I don’t think Fascone is for real. So we might as we highjack his thread.
Forever, sfhs were not considered a great investment vehicle for professionals. Then the 2008 crash created a unique buying opportunity. Many became wealthy riding the sfh rental trend.
That era ended in 2016. Where is the next investment wave coming from?
Will the millennials start buying in the burbs.?
Mass exodus of boomers to gated retirement communities with covid19 testing and extreme controlled access, like Bolinas?
Will all shopping malls go bankrupt and be converted to housing for the covid19 vulnerable?
I am for real and my post was genuine. In the mid 2000’s there were people lining up in metro Phoenix and in inland CA waiting to buy and flip tract houses since mortgage rates were low and as an alternative to stock market investing. Many made good profits until the music stopped. Now, with the massive stock market dip of a few weeks ago, I, and possibly many other people are seeking other types of investments.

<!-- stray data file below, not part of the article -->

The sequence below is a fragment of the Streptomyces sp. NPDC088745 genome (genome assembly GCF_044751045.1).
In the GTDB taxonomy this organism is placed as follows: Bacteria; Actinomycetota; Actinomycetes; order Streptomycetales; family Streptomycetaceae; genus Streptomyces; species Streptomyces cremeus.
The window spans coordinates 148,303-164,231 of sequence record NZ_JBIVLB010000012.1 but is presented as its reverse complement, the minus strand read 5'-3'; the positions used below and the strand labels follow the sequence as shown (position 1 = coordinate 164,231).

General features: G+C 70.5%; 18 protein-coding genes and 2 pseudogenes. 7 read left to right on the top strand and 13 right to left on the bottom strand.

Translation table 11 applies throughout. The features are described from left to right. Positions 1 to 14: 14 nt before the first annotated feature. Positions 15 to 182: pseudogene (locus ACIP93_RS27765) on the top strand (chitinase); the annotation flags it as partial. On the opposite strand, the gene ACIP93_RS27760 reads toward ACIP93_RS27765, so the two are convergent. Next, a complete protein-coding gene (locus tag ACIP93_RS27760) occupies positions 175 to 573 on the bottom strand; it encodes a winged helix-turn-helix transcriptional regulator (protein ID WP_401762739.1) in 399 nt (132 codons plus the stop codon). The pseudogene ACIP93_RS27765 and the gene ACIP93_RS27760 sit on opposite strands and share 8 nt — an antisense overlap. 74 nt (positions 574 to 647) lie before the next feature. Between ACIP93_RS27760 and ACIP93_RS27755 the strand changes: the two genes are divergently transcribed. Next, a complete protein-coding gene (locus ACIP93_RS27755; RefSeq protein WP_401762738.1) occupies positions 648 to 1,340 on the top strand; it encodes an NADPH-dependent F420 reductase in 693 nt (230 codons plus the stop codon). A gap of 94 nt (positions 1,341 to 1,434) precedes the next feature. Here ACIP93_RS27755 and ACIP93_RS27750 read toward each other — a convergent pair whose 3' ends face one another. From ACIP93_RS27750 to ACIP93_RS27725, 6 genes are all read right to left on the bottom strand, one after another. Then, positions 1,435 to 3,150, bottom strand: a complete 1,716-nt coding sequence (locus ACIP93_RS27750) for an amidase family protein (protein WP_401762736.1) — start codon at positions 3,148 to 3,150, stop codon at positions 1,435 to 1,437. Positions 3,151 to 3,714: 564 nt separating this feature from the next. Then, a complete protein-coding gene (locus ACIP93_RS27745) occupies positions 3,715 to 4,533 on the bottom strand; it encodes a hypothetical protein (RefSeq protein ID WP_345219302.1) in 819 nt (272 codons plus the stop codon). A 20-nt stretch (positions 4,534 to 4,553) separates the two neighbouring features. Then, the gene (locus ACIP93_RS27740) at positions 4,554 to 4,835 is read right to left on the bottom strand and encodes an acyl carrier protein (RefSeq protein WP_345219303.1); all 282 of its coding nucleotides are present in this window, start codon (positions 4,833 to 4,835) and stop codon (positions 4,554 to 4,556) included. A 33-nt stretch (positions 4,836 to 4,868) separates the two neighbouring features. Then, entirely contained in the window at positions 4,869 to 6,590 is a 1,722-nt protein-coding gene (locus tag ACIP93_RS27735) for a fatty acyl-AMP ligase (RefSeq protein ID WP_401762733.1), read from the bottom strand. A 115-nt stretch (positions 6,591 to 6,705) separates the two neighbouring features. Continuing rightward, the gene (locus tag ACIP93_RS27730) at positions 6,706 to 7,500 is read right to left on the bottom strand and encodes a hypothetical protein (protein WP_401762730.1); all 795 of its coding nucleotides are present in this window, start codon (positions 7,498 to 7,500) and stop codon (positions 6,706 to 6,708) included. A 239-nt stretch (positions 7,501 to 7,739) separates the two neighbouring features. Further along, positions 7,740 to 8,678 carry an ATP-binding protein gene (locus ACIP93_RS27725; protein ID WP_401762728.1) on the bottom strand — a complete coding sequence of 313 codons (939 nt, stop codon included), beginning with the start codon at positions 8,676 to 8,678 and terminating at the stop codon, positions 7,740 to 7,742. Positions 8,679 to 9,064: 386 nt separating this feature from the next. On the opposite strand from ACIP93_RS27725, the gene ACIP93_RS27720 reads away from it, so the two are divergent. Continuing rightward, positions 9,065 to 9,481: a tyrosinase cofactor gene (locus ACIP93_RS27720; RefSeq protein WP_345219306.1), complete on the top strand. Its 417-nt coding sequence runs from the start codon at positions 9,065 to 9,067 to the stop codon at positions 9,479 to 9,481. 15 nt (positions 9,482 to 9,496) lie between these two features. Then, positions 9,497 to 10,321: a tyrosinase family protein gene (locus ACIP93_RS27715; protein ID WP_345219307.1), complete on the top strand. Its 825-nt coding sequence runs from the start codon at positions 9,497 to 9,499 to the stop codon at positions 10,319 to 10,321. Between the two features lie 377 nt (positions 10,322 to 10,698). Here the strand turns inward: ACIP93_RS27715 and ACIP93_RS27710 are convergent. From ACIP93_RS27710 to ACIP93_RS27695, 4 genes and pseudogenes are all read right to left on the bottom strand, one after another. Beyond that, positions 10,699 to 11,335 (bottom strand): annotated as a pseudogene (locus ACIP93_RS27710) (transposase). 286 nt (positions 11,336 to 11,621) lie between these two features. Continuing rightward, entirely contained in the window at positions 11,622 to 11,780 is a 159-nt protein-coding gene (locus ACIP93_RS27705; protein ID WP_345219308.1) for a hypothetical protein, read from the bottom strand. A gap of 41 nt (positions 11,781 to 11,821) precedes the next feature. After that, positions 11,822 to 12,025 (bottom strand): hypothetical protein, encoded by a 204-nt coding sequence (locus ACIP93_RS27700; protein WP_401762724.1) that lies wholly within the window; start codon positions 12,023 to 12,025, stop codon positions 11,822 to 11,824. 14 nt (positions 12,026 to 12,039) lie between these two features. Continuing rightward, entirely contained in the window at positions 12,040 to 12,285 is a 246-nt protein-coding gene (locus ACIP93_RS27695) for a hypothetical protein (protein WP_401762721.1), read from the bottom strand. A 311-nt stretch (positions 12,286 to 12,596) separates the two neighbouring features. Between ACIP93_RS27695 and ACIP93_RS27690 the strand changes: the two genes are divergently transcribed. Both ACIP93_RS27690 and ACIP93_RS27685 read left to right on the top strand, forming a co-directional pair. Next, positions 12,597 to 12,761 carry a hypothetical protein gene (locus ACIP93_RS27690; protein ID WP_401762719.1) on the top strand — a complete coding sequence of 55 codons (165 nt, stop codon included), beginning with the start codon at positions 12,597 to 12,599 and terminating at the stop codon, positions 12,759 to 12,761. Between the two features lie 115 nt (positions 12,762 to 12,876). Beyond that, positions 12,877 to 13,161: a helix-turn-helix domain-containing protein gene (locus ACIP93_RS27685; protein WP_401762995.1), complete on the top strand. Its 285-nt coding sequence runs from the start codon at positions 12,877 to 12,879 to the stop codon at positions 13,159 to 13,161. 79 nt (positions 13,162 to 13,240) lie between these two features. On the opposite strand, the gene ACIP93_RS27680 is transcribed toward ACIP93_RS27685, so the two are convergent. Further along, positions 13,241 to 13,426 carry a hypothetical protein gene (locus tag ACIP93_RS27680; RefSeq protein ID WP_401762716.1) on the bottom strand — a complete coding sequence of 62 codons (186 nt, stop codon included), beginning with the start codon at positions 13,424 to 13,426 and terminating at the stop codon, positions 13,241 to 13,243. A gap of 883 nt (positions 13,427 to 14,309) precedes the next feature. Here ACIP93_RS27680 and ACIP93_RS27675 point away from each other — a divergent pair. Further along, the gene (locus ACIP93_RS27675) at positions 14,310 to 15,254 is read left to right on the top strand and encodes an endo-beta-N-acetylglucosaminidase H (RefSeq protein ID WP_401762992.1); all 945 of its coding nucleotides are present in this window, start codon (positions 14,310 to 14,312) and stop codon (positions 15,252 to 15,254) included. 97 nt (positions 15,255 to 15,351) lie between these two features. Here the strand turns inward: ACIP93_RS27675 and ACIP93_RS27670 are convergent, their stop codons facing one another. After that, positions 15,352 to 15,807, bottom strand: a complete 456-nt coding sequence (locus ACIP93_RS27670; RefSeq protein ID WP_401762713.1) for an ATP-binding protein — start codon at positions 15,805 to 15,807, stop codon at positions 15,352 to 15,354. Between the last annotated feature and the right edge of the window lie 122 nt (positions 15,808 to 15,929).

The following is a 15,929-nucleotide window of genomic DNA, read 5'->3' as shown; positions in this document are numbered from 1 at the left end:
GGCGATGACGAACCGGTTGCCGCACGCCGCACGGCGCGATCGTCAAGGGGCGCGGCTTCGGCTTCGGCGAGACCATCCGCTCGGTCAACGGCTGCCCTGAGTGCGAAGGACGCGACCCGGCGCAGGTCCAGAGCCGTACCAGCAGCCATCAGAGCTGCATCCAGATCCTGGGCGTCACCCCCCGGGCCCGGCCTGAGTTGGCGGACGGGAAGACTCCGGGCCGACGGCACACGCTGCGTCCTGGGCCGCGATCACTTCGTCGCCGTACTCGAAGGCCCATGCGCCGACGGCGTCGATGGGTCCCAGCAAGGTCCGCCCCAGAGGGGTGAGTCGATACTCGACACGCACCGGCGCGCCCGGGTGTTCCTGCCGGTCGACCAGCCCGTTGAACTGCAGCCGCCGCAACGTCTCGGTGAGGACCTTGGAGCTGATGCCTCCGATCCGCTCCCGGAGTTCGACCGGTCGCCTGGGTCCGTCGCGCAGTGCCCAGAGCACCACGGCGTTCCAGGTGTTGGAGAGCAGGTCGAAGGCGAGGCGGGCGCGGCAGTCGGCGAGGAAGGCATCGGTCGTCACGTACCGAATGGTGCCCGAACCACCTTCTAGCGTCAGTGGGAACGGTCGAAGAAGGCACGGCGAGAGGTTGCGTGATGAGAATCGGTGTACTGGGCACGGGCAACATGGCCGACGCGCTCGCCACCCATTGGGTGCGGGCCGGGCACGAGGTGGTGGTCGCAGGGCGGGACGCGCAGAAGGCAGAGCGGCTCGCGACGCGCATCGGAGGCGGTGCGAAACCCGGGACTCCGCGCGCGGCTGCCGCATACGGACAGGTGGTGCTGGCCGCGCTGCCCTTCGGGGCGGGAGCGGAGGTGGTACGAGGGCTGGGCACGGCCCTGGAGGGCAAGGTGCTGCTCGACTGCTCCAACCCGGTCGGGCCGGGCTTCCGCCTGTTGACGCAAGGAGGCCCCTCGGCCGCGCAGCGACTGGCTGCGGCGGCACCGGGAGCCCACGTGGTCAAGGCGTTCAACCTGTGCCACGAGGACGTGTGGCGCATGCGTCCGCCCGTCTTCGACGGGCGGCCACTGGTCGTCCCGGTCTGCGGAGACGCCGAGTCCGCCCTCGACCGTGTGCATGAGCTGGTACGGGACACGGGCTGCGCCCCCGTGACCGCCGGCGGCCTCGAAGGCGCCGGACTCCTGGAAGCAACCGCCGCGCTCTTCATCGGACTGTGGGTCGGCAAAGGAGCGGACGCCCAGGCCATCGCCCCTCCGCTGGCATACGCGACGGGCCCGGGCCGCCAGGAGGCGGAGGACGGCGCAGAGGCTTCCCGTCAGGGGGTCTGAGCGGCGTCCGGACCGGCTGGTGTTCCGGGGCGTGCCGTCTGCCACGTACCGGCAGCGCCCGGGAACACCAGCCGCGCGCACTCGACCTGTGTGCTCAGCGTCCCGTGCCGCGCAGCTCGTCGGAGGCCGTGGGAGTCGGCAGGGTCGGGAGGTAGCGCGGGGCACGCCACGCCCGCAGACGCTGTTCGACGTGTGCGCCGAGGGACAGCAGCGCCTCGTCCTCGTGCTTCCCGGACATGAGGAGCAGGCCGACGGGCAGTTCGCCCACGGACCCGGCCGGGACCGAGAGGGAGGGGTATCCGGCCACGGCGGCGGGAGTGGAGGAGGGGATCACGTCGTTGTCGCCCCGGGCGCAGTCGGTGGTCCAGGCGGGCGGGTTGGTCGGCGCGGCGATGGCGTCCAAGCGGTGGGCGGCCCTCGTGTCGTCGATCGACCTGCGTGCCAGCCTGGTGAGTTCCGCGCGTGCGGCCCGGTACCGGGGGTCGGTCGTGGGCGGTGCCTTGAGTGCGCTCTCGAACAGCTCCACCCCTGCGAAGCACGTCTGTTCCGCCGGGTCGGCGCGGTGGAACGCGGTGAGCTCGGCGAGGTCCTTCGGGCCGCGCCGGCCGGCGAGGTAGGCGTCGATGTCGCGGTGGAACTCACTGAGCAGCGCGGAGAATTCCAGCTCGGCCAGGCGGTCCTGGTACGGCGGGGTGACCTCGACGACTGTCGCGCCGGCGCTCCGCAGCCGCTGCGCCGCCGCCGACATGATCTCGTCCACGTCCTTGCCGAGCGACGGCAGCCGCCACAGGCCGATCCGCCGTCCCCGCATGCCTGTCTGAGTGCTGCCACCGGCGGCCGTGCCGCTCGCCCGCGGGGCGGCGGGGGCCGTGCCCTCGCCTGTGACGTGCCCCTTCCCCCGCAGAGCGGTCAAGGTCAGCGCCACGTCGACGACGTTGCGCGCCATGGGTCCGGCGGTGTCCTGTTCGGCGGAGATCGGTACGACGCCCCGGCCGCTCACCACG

You missed the opportunity of a lifetime.
Those people you mentioned mostly got wiped out.
The real money was made by the vultures that picked over their bones.
Time to think differently. Many in government want to turn all rentals into government regulated utilities. Make money flipping, maybe. But you will have to wait for the fire sale at the courthouse steps. 6-18 months from now.
But being a landlord is high risk right now. The government is telling tenants they don’t have to pay rent.
Great time to be a tenant. Bad times for landlords.
I have been a builder investor flipper and landlord since 1975. Buy local. Buy the cheapest house in the neighborhood. Add sweat equity, flip and move on.
Basically, the only way to earn income remaining will be govt approved activities at the rates fixed by the bureaucrats.